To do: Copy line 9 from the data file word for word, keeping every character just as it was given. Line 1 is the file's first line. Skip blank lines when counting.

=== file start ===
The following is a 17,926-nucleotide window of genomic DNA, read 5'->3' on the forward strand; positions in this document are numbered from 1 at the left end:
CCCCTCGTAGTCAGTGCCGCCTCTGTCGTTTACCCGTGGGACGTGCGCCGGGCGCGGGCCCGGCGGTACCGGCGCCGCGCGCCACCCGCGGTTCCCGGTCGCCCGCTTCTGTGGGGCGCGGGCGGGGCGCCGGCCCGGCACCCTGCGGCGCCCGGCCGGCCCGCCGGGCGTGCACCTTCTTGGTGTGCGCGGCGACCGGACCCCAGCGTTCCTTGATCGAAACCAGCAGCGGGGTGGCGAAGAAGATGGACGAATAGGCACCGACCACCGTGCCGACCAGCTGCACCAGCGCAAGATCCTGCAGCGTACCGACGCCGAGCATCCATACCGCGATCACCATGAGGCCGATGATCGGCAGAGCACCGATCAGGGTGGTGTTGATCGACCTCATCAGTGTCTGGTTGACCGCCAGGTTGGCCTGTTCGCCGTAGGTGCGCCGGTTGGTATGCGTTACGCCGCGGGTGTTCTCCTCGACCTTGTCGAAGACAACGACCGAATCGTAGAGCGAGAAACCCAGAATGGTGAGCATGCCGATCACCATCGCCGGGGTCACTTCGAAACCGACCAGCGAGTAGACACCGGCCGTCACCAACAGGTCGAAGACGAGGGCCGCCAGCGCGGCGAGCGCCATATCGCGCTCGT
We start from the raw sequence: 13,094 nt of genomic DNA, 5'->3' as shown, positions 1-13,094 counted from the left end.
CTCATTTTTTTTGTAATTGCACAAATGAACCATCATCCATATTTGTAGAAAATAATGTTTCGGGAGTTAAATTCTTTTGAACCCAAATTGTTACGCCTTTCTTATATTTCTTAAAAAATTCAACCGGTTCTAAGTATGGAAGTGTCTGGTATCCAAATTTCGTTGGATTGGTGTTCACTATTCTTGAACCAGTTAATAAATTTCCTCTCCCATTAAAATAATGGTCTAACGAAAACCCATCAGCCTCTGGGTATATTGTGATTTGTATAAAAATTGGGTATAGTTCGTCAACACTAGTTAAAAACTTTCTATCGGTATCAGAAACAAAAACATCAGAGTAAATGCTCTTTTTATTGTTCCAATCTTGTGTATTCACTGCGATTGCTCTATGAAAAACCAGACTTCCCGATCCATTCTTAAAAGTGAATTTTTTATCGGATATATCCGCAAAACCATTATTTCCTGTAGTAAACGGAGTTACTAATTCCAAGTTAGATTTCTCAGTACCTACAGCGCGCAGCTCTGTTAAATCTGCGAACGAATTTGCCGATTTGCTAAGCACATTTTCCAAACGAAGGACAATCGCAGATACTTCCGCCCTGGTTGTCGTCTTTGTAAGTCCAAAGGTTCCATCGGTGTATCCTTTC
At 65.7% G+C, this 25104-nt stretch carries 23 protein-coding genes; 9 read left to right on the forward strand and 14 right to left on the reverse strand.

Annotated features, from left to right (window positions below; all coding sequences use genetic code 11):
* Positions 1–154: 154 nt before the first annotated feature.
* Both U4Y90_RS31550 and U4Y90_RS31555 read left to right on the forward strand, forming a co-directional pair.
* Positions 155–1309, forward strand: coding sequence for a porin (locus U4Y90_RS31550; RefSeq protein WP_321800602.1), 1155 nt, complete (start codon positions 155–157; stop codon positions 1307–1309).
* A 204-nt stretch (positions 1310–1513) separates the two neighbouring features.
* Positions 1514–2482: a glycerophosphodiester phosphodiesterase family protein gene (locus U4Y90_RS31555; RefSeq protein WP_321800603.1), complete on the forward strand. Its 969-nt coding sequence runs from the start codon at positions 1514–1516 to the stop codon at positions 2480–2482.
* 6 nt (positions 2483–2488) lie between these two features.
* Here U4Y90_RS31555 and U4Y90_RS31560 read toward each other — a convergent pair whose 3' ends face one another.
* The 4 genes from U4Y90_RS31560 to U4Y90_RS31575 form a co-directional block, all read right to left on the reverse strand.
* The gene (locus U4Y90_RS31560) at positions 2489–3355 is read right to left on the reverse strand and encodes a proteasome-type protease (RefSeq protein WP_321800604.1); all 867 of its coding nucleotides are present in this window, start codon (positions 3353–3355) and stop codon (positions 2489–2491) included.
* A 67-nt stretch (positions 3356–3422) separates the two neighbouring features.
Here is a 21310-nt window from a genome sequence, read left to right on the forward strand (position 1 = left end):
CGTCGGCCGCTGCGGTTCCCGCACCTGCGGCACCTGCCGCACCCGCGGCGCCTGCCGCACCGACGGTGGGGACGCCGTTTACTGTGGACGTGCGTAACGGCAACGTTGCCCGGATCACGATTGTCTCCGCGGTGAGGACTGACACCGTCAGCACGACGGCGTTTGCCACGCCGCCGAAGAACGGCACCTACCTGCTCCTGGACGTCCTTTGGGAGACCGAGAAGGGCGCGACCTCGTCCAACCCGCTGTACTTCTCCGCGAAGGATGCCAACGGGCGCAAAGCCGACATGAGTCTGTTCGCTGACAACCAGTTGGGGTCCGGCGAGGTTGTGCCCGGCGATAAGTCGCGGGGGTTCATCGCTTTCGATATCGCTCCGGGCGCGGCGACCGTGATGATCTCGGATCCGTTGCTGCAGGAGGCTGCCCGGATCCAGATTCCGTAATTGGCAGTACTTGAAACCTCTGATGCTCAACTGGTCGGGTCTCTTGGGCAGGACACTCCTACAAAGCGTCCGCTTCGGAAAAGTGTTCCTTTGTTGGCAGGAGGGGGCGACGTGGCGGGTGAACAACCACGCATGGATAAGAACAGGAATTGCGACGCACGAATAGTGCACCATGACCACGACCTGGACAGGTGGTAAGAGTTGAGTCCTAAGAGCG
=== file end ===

* Positions 155–1309, forward strand: coding sequence for a porin (locus U4Y90_RS31550; RefSeq protein WP_321800602.1), 1155 nt, complete (start codon positions 155–157; stop codon positions 1307–1309).